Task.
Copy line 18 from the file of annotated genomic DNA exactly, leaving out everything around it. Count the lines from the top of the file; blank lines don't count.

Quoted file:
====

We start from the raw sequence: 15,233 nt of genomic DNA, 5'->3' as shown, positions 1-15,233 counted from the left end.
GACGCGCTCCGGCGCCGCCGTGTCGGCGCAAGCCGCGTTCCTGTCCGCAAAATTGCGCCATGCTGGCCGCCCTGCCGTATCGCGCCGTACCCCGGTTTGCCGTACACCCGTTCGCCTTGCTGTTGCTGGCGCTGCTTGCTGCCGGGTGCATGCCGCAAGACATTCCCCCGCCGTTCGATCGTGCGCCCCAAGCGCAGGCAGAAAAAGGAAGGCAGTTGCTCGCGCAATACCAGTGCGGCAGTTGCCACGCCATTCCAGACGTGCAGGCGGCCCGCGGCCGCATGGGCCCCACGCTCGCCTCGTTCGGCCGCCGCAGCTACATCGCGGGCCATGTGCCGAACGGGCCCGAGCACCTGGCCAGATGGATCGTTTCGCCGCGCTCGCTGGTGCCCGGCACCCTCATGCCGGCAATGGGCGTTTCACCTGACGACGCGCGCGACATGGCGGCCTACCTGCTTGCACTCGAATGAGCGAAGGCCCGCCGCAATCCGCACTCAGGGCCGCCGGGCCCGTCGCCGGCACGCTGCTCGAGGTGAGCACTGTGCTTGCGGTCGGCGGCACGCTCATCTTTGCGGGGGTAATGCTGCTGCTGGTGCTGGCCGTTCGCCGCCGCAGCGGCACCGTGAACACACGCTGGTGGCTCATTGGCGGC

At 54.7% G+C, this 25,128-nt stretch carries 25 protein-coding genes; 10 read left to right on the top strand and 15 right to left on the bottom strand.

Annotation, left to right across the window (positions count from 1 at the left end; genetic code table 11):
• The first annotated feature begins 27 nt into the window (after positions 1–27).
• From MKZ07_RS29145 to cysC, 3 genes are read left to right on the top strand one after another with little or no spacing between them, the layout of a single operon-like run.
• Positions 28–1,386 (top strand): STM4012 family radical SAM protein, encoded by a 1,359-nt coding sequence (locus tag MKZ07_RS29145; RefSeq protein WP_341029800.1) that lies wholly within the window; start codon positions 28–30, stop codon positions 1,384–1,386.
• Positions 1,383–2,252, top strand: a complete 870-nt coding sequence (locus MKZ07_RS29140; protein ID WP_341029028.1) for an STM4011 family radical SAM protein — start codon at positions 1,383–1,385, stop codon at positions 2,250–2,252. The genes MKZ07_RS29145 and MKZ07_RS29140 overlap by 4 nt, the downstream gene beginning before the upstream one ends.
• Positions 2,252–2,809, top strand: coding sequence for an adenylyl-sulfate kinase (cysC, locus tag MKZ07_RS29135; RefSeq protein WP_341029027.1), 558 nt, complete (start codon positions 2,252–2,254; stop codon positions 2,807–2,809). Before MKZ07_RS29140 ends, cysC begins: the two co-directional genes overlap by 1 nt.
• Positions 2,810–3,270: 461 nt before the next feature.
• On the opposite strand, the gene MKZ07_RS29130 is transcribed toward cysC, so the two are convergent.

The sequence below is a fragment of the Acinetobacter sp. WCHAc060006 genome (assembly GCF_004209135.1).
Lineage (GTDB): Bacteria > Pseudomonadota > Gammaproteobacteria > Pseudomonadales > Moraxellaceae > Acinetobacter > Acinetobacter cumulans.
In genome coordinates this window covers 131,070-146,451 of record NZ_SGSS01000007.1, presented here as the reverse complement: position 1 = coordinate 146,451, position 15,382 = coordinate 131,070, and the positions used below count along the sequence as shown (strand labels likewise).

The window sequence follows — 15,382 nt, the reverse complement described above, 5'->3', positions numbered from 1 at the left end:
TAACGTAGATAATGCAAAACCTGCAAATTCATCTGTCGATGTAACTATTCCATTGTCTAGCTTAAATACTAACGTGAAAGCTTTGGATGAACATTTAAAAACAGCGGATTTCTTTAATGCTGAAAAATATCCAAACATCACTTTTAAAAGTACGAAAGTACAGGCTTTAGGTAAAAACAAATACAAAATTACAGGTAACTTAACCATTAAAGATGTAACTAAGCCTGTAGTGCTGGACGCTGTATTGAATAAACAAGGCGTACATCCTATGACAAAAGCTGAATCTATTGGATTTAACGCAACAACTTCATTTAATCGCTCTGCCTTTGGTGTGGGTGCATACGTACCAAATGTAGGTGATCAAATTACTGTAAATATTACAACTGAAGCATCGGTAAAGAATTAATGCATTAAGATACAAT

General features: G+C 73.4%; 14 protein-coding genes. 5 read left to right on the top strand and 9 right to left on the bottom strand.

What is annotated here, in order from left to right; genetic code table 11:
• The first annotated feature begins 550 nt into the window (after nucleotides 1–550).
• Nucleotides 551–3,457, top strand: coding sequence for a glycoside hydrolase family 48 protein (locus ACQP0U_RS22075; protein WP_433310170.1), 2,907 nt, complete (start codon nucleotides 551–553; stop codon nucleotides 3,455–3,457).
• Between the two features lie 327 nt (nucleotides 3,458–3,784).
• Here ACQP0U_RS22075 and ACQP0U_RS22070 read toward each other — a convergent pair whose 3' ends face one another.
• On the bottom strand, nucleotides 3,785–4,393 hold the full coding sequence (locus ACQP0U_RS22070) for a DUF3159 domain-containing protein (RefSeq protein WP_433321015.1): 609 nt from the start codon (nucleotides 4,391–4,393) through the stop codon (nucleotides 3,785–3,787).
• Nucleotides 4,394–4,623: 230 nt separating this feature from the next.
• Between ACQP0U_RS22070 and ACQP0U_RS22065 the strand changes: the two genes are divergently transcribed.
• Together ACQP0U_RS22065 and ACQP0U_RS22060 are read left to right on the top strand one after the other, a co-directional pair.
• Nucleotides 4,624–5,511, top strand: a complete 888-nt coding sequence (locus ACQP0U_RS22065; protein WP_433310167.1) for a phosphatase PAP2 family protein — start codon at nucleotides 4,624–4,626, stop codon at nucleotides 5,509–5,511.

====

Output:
What is annotated here, in order from left to right; genetic code table 11: